But, the Christmas that stands out the most in my mind, was not the tropical vacations, not the new boombox or new car…No, it was the year we adopted a family in need, through a local church. We were given an address to deliver our goodies to them, in person.
We all loaded up, driving further and further into the oldest part of town, until we arrived in front of a very humble home. Arms loaded with boxes of goodies, we walked to the front door. Once we were done with our “good deed” for the day, we could go back home and have our own Christmas.
We knocked on the door, and were welcomed in broken English. Stepping inside, the first thing I noticed was the home was sparse in furniture. Mattresses serving as beds lay on the floor, and open cupboard doors revealed they were indeed, bare. My heart softened. My “good deed” for the day, suddenly turned into so much more.
Oh, the joy on their faces as we unloaded box after box of groceries, clothing, toys and necessities. I recall tears streaming down the mothers face, as she thanked us over and over in broken English. The father reached out his work weary hands, silently grasping ours, tears in his eyes telling us how humbled and thankful he was for this, though no words were spoken. Their children ran circles around the old sofa, the language barrier not stopping our interpretation of their squeals of excitement and joy!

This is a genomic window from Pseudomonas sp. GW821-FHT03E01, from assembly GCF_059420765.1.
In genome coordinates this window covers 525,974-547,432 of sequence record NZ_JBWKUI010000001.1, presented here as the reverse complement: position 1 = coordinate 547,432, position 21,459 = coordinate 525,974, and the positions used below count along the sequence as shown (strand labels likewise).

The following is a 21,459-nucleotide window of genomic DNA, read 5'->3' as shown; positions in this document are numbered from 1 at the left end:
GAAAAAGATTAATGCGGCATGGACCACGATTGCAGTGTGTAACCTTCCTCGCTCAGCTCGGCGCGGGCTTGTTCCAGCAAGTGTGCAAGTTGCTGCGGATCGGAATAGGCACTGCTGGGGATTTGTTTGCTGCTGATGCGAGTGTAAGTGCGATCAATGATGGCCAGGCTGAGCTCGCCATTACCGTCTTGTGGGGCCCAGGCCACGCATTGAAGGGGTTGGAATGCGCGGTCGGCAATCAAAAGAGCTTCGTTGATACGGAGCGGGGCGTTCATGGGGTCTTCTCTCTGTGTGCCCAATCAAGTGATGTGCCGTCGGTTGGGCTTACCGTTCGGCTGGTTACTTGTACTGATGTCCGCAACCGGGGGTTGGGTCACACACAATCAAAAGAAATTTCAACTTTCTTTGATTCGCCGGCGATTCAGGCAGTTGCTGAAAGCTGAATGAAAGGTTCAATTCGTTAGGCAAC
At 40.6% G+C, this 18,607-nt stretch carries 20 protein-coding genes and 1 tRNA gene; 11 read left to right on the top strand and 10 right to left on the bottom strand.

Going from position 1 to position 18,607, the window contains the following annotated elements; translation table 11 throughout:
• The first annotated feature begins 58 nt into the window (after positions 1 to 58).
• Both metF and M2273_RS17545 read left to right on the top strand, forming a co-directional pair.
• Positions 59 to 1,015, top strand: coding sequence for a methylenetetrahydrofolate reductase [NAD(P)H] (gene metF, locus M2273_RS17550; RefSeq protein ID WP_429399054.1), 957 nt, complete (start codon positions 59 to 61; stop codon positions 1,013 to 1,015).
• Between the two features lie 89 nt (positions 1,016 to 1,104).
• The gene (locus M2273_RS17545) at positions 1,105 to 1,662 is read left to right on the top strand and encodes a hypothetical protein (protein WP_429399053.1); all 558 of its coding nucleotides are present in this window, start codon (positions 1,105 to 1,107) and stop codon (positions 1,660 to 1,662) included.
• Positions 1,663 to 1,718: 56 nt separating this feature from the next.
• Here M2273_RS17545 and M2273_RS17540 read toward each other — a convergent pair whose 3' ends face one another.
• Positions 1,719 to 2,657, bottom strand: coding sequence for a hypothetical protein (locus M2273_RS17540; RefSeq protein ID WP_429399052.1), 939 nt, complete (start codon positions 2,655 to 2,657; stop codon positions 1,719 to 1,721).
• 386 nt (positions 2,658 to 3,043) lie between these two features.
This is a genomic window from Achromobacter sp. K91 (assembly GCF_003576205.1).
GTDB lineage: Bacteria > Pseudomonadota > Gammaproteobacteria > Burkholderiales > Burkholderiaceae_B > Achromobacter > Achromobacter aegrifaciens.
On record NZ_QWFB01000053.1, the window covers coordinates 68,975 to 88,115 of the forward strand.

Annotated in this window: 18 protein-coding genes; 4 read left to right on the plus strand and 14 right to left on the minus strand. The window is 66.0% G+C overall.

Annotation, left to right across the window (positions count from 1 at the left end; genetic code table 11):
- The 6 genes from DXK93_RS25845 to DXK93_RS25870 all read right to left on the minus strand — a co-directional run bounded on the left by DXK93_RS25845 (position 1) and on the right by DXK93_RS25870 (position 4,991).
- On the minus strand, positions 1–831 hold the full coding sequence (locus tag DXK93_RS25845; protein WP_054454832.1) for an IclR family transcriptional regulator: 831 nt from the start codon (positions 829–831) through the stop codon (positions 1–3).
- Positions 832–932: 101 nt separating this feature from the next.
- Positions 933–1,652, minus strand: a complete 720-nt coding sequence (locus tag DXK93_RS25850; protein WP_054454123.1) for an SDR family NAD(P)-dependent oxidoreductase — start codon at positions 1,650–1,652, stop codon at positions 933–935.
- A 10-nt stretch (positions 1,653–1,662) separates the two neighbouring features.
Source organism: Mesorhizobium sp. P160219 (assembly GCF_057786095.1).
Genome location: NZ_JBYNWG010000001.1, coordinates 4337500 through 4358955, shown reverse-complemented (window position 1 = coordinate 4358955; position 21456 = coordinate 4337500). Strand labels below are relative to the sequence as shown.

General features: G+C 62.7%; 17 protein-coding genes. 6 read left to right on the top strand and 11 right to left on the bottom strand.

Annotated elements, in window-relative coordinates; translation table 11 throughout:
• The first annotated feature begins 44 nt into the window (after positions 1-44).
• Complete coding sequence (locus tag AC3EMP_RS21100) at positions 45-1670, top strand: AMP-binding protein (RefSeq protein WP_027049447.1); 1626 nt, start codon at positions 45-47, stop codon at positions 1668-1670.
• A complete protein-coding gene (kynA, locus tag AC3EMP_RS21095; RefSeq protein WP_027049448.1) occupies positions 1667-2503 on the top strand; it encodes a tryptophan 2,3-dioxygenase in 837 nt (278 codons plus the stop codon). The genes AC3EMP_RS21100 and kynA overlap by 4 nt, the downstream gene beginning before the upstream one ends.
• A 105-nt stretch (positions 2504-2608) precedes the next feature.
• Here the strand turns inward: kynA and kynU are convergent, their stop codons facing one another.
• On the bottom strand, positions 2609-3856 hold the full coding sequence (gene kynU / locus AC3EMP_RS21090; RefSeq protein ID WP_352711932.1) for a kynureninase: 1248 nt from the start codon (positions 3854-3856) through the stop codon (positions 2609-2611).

Tears filled my eyes, as I looked at the space around me….thinking of the home full of stuff we had left just 10 minutes ago, the gifts waiting under the tree, the food filling 2 fridges. This families Christmas blessing, was my every day life……
I didn’t know a day without food. I didn’t go to school without a coat ,because we didn’t have the money for one. I never walked to a cupboard to find it bare. We had so much, and they had so little. Why did I even need the few gifts waiting for me, under the tree at home?
It was then I knew what God was showing me…….THIS is what Christmas is about. Giving to others in need, showing them the love of Christ, not receiving! Why, when I had such an abundance, did I need anything? I became more convinced than ever that Christmas was going to be forever different at our house!